Friday, January 21, 2011

January 21, 1793 – Louis XVI Sent into Exile

After giving military and monetary aid to the young republic in the Americas to humiliate her ancient enemy Britain, France would find herself upturned by revolution. Louis XVI had initially hoped that French troops could seize the United States after its war, but, in 1789, economic crisis brought famine, and the storming of the Bastille signaled an uprising as had not been seen in Europe for centuries. The elected National Assembly ruled alongside Louis in a constitutional monarchy that ate away at absolutist authority. That October, a mob of angry women marched on Versailles and joined with others to bring the royal family to the Tuileries in Paris where they would be held to higher accountability.

Louis and Marie Antoinette attempted to escape in 1791, but they were brought back and viewed with great suspicion by the people. A year later, the Brunswick Manifesto promised vengeance from Austria and Prussia if the king's family were harmed, which only furthered the poplar suspicion. It seemed now that the king not only cared little for his people, but was also willing to deal with foreign strength against them, as great an insult as the use of Hessian mercenaries in the Americas during their revolution. On August 13, Louis was officially arrested, and a month later the National Assembly abolished the monarchy and declared a republic.

While the king waited and war raged on the German and Italian borders, the revolutionaries forged themselves into factions competing for similar, though unique, goals. Question of creating a permanent constitutional monarchy may have been answered with the discovery of the armoire de fer hidden in the king's rooms, but the iron chest believed to be holding the secret documents of ministers' double-agendas was destroyed in a sudden fire.

Nonetheless, loud cries for trial on grounds of treason brought Louis to trial before a special Convention. A body of 721 deputies heard the cases and word of crimes against the state by the king, but the resulting vote was indecisive. The king was thought to have been invaluable as a hostage, but it was evident that the threats to his safety were raising the tempers of the crowns of Europe. After French victory at the Battle of Valmy, the Prussian and Austrian armies had retreated out of France, but they would certainly return as the spring campaigning season came. Finally the decision was made to use the king as a pawn in a bid for peace. It was an unpopular notion to many in the National Assembly, but the fiery writings and loud cries of the masses demanded peace.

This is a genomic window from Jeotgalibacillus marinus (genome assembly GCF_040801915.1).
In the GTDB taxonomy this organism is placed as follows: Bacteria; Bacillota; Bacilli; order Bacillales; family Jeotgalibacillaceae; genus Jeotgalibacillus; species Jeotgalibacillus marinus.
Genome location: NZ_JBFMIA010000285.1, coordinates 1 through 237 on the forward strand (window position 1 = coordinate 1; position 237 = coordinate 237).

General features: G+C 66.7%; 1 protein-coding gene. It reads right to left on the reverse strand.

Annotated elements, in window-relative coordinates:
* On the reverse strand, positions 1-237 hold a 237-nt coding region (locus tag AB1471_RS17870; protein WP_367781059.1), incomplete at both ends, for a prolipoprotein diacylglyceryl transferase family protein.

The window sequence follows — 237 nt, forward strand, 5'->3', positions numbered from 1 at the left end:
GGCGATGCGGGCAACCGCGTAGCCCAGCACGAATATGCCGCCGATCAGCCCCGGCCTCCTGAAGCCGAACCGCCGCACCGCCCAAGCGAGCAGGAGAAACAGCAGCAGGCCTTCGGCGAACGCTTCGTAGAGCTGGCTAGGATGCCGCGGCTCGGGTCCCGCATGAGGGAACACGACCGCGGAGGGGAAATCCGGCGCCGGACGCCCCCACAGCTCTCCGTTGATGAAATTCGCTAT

Ambassadors were sent to Prussia, and discussions went into the new year. At last Brunswick spoke out over the Bourbons and assured peace with the French Republic provided that the royals were made safe. They agreed that he could be sent to a neutral court, and his relatives in Spain volunteered to host him along with a contingent of French guards who would make certain Louis would not be used as the banner for royalists to rally. By this point, it was obvious to those close to Louis that he was unfit for rule, devastated by depression and poor nutrition into an indecisive mumbler.

Peace came to France on February 1, 1793, while the other countries worked to put down their own republican insurrections. Demands of constitutions were met across Europe, ending the age of autocratic rule that had been best illustrated by France's own Louis XIV. The security and return to prosperity allowed France to quiet its extremists and organize its army into an effective force rather than the desperate mass-conscription that had been anticipated to fight off the hordes of Europe.

France came to notable stability as the eighteenth century dawned. Its colonies enjoyed great liberalization and became leaders in the abolition movement. Not all were happy, however, and the colony of Corsica rebelled in 1803 under native who had been trained in Paris as an artillery commander. After a decade of cunning ambushes, Corsica was granted independence in 1813. The revolutionary leader Napoleon Bonaparte would set himself up as king while the French looked on and laughed to themselves about those foolish enough to give up republican freedom for tyranny.

In reality, the “iron chest” was discovered with its many secret documents that incriminated Louis XVI as conspiring against his people to reassert his domination. He was executed by guillotine, pardoning the people in his last speech. Spain, Portugal, Britain, and the Dutch would join Prussia and Austria in attempting to smother the revolutionaries with war. Levée en masse conscripted French young men as soldiers by the hundreds of thousands who would eventually fight off the external threats while the Reign of Terror sought out and destroyed anyone who opposed them from within.

No comments:

Post a Comment

Site Meter